Cup 'O Joe By Any Other Name
(Greek coffee is made with or without sugar. The amount or a lack thereof sugar is identified by the name. Sketos = no sugar, metrios = a little sugar, glykos = a lot of sugar, vary glykos = extra strong coffee with extra sugar.)
Turkish coffee is prepared in the same manner as the Greek coffee and indeed is often referred to as one in the same (although the Turkish beans traditionally have a far darker roast). Finely powdered coffee - sugar or no - is also brewed in a long handled pot called a cezve. Not unlike a briki in form and function, this Middle-eastern version is traditionally made from copper and a bit more ornate. Additionally, Turkish coffee is frequently spiced with cardamom. Cardamom, of the ginger family, is indigenous to India but also grown in South America. Available in whole pod, seed or powder form, it is widely used throughout Indian cooking from curries to desserts and even to season steamed basmati rice. In the Middle East, where I lounged on a red velvet couch to enjoy my first cup of Turkish coffee, cardamom is used to add flavor to both coffee and tea.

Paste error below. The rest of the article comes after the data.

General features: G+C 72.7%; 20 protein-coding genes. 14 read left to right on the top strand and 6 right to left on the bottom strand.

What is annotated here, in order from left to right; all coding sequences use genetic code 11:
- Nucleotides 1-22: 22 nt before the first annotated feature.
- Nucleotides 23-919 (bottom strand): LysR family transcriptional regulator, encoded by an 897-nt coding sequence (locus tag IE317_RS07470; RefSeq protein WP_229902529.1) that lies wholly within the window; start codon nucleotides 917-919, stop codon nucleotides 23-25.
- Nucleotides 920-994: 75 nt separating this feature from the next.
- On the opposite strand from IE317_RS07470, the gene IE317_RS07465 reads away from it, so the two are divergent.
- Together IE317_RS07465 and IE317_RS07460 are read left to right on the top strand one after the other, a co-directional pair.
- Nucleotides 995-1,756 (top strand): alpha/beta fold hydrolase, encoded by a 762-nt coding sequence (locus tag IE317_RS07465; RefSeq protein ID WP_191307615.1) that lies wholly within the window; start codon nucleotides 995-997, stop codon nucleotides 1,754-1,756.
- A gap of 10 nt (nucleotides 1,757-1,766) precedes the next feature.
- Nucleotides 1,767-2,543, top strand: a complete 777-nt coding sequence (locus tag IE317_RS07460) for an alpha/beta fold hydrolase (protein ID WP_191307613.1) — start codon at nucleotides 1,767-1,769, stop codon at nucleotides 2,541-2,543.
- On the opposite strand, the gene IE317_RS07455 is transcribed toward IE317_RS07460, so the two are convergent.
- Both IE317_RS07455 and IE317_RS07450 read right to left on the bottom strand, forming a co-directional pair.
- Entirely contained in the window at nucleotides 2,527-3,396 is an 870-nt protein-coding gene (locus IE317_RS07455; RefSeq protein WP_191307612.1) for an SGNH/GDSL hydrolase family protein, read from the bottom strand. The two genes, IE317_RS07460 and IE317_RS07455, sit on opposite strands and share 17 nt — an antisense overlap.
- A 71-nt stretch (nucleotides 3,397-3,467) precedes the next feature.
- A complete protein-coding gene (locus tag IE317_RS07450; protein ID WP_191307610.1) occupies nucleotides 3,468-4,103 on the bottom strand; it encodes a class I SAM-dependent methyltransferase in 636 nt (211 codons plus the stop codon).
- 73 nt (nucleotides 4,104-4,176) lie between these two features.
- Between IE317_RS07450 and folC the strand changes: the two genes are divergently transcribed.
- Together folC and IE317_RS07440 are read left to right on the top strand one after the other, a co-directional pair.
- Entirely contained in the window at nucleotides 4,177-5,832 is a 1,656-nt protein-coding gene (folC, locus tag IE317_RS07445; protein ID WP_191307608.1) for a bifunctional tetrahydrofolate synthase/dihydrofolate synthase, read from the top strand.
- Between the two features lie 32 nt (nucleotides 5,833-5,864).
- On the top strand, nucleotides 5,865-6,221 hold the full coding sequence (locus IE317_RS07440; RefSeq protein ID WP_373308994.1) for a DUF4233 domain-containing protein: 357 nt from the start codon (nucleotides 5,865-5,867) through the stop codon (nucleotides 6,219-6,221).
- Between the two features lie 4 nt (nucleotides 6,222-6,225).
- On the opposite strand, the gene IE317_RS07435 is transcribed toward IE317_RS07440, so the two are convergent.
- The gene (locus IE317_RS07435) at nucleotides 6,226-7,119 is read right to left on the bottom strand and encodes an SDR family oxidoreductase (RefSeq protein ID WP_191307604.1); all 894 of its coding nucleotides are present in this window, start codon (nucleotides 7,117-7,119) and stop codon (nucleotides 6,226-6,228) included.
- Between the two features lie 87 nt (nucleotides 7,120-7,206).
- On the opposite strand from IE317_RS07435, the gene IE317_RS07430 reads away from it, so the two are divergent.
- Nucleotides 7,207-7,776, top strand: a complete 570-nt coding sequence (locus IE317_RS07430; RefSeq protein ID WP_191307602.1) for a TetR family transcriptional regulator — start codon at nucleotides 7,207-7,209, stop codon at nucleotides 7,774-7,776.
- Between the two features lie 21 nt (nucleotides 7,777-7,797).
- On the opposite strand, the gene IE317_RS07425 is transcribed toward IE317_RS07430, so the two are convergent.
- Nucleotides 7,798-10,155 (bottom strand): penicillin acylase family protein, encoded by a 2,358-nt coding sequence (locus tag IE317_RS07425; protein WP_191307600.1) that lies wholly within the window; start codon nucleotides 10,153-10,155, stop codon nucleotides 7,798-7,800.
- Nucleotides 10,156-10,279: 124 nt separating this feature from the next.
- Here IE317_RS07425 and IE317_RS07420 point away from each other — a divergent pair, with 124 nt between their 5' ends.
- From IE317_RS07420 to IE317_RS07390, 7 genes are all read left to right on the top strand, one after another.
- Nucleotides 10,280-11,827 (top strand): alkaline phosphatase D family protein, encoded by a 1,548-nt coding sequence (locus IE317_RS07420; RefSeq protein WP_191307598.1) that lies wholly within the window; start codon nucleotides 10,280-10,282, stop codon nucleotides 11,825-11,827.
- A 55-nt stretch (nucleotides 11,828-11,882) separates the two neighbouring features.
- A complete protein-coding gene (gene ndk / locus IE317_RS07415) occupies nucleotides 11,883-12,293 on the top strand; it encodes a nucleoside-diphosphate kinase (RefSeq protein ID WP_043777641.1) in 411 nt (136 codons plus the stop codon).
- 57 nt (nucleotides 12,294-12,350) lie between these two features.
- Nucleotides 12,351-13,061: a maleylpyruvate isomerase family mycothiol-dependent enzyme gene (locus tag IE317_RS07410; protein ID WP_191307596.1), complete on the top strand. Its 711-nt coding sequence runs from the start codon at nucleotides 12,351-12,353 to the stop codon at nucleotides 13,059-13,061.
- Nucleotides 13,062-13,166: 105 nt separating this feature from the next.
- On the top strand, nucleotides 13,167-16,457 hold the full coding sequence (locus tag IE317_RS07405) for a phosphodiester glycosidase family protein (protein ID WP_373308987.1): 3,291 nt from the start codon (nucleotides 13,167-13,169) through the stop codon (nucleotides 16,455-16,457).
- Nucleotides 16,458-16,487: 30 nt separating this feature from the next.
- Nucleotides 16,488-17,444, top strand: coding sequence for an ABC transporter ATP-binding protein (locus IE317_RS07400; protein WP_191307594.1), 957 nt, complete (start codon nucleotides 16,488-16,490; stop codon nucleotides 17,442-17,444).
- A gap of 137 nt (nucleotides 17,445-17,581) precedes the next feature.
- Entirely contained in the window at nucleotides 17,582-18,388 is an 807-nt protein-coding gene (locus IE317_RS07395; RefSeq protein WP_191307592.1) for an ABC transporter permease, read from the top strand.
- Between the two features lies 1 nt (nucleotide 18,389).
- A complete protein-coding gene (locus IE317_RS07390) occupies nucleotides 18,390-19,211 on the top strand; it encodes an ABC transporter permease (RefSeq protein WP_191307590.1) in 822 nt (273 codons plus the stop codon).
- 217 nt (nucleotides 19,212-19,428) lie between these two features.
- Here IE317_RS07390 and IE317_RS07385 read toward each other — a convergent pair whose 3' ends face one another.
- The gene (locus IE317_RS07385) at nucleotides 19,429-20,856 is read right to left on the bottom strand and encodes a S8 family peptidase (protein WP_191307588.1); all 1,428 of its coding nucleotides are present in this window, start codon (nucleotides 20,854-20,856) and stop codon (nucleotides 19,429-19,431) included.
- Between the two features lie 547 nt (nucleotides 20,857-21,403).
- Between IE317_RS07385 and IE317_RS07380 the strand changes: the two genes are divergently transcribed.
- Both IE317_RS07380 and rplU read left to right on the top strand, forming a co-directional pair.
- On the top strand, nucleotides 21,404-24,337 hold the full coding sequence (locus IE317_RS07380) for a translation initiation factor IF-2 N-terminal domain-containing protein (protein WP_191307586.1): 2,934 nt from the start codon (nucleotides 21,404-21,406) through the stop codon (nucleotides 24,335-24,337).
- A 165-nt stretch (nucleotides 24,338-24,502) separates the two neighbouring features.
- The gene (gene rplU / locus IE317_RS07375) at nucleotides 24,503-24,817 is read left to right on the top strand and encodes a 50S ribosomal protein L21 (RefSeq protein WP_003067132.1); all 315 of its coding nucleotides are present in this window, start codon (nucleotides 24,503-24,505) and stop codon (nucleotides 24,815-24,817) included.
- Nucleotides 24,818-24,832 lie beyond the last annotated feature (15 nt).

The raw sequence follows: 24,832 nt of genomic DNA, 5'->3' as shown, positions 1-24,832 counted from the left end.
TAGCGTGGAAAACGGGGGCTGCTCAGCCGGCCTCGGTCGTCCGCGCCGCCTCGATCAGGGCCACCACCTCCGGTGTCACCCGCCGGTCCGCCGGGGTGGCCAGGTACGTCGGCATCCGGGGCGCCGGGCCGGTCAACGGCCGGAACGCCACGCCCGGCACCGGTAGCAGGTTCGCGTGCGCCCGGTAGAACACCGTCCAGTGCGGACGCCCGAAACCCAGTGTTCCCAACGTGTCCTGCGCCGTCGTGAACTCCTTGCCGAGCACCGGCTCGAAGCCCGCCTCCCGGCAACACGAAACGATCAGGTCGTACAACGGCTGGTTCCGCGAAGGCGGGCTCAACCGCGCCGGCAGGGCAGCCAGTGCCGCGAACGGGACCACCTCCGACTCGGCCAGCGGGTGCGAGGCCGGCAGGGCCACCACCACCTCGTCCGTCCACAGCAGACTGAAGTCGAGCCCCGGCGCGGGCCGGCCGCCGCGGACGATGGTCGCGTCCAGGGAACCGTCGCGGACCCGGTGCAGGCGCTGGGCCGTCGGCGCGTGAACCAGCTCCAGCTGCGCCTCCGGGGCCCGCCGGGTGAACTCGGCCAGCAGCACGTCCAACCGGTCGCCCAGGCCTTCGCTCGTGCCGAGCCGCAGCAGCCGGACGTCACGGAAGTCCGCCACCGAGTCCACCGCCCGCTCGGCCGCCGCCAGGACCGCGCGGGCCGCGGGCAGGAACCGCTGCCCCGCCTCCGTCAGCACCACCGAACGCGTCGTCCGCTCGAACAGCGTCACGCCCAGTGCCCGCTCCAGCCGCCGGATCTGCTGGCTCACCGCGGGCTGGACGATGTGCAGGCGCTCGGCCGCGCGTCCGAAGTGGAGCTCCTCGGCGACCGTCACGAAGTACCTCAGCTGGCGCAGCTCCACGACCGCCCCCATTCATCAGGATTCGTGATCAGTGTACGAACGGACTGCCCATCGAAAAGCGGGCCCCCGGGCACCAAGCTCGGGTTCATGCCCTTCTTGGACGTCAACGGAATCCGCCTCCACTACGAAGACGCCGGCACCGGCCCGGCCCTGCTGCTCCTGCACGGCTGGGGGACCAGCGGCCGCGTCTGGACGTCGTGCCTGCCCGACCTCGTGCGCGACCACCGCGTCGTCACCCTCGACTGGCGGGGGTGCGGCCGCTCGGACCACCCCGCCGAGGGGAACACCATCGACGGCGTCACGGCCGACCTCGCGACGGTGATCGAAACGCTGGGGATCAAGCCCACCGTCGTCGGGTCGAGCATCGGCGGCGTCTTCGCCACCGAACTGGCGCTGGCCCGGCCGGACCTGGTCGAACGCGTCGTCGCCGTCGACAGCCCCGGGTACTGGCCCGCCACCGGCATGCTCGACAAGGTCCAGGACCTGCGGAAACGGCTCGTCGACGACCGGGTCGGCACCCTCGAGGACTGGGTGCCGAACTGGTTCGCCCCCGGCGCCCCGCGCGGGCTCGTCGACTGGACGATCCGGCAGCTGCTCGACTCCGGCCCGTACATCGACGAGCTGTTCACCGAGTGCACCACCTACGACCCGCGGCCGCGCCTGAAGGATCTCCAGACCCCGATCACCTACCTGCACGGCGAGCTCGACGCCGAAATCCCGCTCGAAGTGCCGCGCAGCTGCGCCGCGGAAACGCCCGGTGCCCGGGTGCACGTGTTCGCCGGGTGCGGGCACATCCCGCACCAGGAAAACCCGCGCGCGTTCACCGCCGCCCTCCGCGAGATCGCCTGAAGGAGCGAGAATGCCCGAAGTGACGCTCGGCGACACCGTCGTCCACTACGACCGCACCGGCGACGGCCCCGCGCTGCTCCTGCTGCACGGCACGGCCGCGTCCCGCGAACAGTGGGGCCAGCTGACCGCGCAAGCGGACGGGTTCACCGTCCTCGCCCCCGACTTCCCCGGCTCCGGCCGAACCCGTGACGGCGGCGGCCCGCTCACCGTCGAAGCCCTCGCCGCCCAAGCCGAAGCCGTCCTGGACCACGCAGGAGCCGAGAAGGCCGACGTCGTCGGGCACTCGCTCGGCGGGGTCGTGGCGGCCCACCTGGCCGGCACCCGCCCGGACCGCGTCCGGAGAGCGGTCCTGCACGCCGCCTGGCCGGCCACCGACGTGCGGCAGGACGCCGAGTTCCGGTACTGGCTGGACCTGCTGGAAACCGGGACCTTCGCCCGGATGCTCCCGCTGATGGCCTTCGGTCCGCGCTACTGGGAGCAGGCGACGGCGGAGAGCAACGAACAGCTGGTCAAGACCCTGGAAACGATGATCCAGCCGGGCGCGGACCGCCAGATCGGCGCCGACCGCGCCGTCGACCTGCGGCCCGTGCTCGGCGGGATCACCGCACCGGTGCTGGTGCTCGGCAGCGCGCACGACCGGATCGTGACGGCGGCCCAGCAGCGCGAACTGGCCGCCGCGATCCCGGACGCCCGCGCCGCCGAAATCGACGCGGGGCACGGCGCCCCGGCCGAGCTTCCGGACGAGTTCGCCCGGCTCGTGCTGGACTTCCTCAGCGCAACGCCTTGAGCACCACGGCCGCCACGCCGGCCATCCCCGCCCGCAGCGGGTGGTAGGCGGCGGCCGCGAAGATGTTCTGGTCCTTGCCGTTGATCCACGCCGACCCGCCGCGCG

I don't have the capicity to grind my coffee beans as fine as is required for either of these, nor do I have plans (unfortunately) to travel overseas again any time soon, but I have learned to make due. A couple brands of pre-ground Greek coffee can be found in specialty markets, and I satisfy my Turkish coffee crave by grinding a whole cardamom pod (purchased from http://www.thespicehouse.com/, of course) with my regular beans before brewing.
Thanks to these last couple posts, in addition to a Vietnamese coffee press (I've now learned is called a cà phê phin), I now feel the need to find a briki or perhaps even a cezve.
(Thank you to http://www.thespicehouse.com/ for the cardamom picture and to http://www.freshcoffeeshop.com/ for the cezve picture)